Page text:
DH has no financial goals

posted 3 years ago in Relationships
Post # 3
Member
7281 posts
Busy Beekeeper
  • Wedding: October 2011 - Bed & Breakfast

Maybe look at house buying from his POV. He got burned on his first foray into home ownership… and quite badly at that. before talking about the money, you two may need to talk about whether he even wants to ever own a home again. Start at the beginning and see where things go from there.

It’s the same for other things. Most people find it hard to save without a reason, so maybe that is where you should start. Retirement-at what age, what medical issues might you anticipate, what lifestyle do you want to live, etc.? Then work with a financial planner to assign a monetary value to those items and work backwards to figure out how much you need to save per year to meet those numbers. The same approach could be used for future travels, car purchases, etc.  Get him to dream first, and then you can work on the plan to get there.

Post # 4
Member
1312 posts
Bumble bee
  • Wedding: March 2015

I think you’re reading too much into it, in terms of comparing yourself to his relationship with the ex gf. But I do think you need to be concerned that he doesn’t have any financial goals. You don’t need to have a specific item in mind to save money. Do you guys already max out your retirement contributions? Do you have 6 months worth of emergency fund that would cover living expenses if one or both of you were unemployed? And yes, it takes time to save for a down payment. Even if you don’t know where you’ll be yet, it would be nice to have the money ready when you do buy a home in a few yrs. I’m totally with you on this one! You need to sit down with your husband and have a frank, in-depth discussion about your finances, savings goals, etc. and be on the same page.

Post # 5
Member
9533 posts
Buzzing Beekeeper
  • Wedding: August 2013

I don’t think that either of you is “right” in this situation. But I do think it is worth a conversation to talk about what you want out of your money. Long term renting can actually be the right decision for some people. But if a house is important to you, then your guy should be willing to consider it. But you should also consider his point of view. And be more clear about what “saving more” means. Maybe he’s afraid that you’ll never want to go out to eat anymore or cancel season tickets or something that’s important to him. So yeah, I think some more discussion is in order.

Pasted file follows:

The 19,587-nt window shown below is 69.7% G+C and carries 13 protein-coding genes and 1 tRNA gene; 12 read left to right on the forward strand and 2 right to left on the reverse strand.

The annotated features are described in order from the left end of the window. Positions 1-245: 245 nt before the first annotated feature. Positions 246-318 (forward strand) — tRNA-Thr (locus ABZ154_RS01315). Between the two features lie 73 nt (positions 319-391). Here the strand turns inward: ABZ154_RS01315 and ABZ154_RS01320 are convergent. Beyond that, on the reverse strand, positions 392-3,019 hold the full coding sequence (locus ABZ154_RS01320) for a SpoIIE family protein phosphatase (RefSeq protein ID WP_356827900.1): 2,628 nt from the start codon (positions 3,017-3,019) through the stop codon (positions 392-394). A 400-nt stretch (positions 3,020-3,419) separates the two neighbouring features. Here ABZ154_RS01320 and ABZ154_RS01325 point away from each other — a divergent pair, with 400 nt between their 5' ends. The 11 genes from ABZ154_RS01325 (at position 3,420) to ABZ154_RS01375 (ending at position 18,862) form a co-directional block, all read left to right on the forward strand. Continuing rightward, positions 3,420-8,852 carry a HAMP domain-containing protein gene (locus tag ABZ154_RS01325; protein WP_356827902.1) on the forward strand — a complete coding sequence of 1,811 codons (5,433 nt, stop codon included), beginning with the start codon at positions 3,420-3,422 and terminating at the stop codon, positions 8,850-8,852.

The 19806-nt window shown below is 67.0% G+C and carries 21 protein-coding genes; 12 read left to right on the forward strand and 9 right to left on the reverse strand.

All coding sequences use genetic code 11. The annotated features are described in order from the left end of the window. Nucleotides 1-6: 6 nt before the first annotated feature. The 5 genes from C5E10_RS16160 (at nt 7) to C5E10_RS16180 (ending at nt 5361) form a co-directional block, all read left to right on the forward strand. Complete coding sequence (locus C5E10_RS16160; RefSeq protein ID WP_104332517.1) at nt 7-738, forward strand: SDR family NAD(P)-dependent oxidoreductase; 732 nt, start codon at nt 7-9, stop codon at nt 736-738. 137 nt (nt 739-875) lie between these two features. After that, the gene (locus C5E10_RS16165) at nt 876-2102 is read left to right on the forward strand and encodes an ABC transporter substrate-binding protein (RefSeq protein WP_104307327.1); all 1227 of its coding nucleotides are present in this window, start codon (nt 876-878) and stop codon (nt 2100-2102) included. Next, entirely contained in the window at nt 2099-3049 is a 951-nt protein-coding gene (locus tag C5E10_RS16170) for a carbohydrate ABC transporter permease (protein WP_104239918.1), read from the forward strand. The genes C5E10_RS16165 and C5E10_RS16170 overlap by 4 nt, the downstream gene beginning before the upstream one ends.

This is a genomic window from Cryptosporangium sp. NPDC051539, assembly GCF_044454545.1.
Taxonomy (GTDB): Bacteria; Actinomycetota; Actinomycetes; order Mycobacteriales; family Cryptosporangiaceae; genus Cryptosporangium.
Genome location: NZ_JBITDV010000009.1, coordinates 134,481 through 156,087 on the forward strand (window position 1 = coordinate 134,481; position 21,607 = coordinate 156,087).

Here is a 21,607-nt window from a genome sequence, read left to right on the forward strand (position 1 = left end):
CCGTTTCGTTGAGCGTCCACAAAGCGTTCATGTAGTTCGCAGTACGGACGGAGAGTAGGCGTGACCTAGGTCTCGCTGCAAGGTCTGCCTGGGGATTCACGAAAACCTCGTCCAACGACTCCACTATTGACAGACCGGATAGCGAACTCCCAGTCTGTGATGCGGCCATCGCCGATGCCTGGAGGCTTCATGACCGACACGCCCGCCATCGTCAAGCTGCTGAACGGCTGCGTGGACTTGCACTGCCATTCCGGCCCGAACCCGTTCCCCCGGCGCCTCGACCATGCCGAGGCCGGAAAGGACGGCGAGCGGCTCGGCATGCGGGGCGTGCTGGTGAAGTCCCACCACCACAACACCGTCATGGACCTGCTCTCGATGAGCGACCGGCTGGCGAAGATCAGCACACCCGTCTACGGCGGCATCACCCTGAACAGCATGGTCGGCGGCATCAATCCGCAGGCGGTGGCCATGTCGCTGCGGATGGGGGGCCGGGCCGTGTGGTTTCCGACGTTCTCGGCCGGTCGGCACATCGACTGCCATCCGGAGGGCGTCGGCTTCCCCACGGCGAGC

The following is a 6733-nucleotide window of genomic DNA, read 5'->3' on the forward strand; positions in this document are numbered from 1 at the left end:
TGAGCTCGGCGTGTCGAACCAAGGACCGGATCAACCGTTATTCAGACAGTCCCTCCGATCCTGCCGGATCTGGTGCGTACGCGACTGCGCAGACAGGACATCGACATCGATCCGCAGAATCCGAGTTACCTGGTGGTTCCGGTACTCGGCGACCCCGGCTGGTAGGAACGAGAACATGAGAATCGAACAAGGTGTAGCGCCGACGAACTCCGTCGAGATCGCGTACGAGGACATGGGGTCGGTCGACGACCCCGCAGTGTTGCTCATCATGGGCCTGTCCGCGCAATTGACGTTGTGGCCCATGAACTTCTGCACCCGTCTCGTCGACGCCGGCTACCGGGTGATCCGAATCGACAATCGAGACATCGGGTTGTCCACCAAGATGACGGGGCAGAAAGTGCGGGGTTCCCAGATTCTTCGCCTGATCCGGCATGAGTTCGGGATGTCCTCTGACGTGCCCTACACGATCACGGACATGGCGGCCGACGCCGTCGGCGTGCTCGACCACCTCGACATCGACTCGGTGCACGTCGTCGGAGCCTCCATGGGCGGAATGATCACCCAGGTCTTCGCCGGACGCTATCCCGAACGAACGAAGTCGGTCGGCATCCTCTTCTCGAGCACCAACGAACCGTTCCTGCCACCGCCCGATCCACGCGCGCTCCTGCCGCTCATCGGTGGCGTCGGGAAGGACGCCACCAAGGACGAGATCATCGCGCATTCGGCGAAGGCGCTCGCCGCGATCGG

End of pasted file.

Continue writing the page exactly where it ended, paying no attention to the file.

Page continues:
From the other perspective, my husband I are both natural “savers” and I’ve recently been trying to make an effort to spend more money on fun things. Not like buying a boat, but byuing tickets to shows or going out for a date night. I’m trying to look at it as an investment in our relationship. But we are able to do that because we are naturally savers and have plenty in savings and retirement. So I don’t really think there are bad financial goals, but it helps to understand the other person’s perspective and then it all comes down to that magic word “compromise”.

Post # 6
Member
8914 posts
Buzzing Beekeeper
  • Wedding: August 2013 - Rocky Mountains USA

@Beebeekayzee:  Some people just think about this stuff more than others.  My husband is always setting financial goals (but blows through money… that’s another issue altogether!)  Whereas I just try to be frugal and build up money, without a specific goal or even much conscious thought to it.  I appreciate it when he brings up specific goals – it’s the kickstart I need to be like “Oh right, we should have a PLAN”…

I’d just tell him what you think you both should work towards and ask him what he thinks of it.  

As for the comparing with the ex stuff, yes, that’s a little silly.  No reason to draw comparisons.

Post # 7
Member
3874 posts
Honey bee
  • Wedding: September 2012

If he’s adverse to the house-buying scenario because of his past experience, maybe you could recast it as simply saving for the future – where the money will eventually go doesn’t have to be predetermined, but the future will bring costs, whether it’s a house, new cars, children, job changes, moving, illness, etc. 

I’m more of a saver than DH, but he’s learning quickly. We do automatic transfers from our personal accounts to our savings, and if our joint checking gets really high, I transfer a lump to our savings. The automatic transfer helps because DH doesn’t have to think about saving – it just happens. Maybe that would work for your DH?

I would start saving on your own regardless, but I wouldn’t drop the topic entirely with him. Maybe broach it again, and make it clear that it doesn’t mean pinching every penny – just putting away money that isn’t needed at the moment.

 

Post # 8
Member
5199 posts
Bee Keeper
  • Wedding: April 2013

@Beebeekayzee:  Interesting issue.

1) Don’t feel like this is about you or the ex girlfriend/wife.  It’s not.  He was burned on this type of investment in the past and he’s gun shy now.  That’s ok.

2) His orientation towards money is not the best.  Help him understand that saving now will give you OPTIONS in the future.  Whether you decide to buy a house (you are right, you can never save enough) or to amp up your retirement fund (I hope you are already maxing out both of your 401Ks and your IRAs each year if he has the attitude that you don’t have anything to save for), start your own business, buy a new car, take a trip around the world, etc et etc.  Sometimes you dont’ know exactly what your saving for, but something will surely come up.

Maybe you need to make the savings goal concrete for him.  “We are trying to reach xxxx in net worth” or “we are tring to save enough to put a 25% downpayment on our dream home” or whatever.

 

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